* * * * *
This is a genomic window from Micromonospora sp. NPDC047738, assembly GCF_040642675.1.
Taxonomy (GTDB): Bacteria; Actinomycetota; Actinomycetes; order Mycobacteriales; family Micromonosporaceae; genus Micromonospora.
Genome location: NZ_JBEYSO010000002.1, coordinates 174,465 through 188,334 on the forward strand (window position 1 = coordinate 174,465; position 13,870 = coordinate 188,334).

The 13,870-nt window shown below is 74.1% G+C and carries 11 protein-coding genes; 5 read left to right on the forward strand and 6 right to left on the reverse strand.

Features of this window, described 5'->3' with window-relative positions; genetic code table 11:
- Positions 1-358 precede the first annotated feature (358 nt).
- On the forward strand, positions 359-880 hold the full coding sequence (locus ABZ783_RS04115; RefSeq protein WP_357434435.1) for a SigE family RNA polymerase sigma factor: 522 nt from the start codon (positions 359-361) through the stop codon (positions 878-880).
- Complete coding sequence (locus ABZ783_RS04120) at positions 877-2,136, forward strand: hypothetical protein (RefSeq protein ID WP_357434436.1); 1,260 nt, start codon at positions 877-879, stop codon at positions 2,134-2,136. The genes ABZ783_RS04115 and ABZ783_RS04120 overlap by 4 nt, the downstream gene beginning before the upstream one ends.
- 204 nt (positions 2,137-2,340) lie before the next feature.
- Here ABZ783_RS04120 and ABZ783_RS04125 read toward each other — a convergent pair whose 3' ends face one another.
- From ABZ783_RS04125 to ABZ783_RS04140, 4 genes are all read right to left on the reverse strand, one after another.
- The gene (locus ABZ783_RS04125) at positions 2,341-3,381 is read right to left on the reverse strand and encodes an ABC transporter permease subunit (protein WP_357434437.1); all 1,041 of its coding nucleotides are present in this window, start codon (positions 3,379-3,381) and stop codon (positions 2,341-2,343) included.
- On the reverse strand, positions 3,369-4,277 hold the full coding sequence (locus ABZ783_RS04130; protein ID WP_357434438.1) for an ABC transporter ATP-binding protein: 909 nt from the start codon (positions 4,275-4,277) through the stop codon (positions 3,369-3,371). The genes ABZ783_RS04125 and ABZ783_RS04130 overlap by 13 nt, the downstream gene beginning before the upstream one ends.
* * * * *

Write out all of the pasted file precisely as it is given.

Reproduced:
This is a genomic window from Micromonospora sp. NPDC047738, assembly GCF_040642675.1.
Taxonomy (GTDB): Bacteria; Actinomycetota; Actinomycetes; order Mycobacteriales; family Micromonosporaceae; genus Micromonospora.
Genome location: NZ_JBEYSO010000002.1, coordinates 174,465 through 188,334 on the forward strand (window position 1 = coordinate 174,465; position 13,870 = coordinate 188,334).

The 13,870-nt window shown below is 74.1% G+C and carries 11 protein-coding genes; 5 read left to right on the forward strand and 6 right to left on the reverse strand.

Features of this window, described 5'->3' with window-relative positions; genetic code table 11:
- Positions 1-358 precede the first annotated feature (358 nt).
- On the forward strand, positions 359-880 hold the full coding sequence (locus ABZ783_RS04115; RefSeq protein WP_357434435.1) for a SigE family RNA polymerase sigma factor: 522 nt from the start codon (positions 359-361) through the stop codon (positions 878-880).
- Complete coding sequence (locus ABZ783_RS04120) at positions 877-2,136, forward strand: hypothetical protein (RefSeq protein ID WP_357434436.1); 1,260 nt, start codon at positions 877-879, stop codon at positions 2,134-2,136. The genes ABZ783_RS04115 and ABZ783_RS04120 overlap by 4 nt, the downstream gene beginning before the upstream one ends.
- 204 nt (positions 2,137-2,340) lie before the next feature.
- Here ABZ783_RS04120 and ABZ783_RS04125 read toward each other — a convergent pair whose 3' ends face one another.
- From ABZ783_RS04125 to ABZ783_RS04140, 4 genes are all read right to left on the reverse strand, one after another.
- The gene (locus ABZ783_RS04125) at positions 2,341-3,381 is read right to left on the reverse strand and encodes an ABC transporter permease subunit (protein WP_357434437.1); all 1,041 of its coding nucleotides are present in this window, start codon (positions 3,379-3,381) and stop codon (positions 2,341-2,343) included.
- On the reverse strand, positions 3,369-4,277 hold the full coding sequence (locus ABZ783_RS04130; protein ID WP_357434438.1) for an ABC transporter ATP-binding protein: 909 nt from the start codon (positions 4,275-4,277) through the stop codon (positions 3,369-3,371). The genes ABZ783_RS04125 and ABZ783_RS04130 overlap by 13 nt, the downstream gene beginning before the upstream one ends.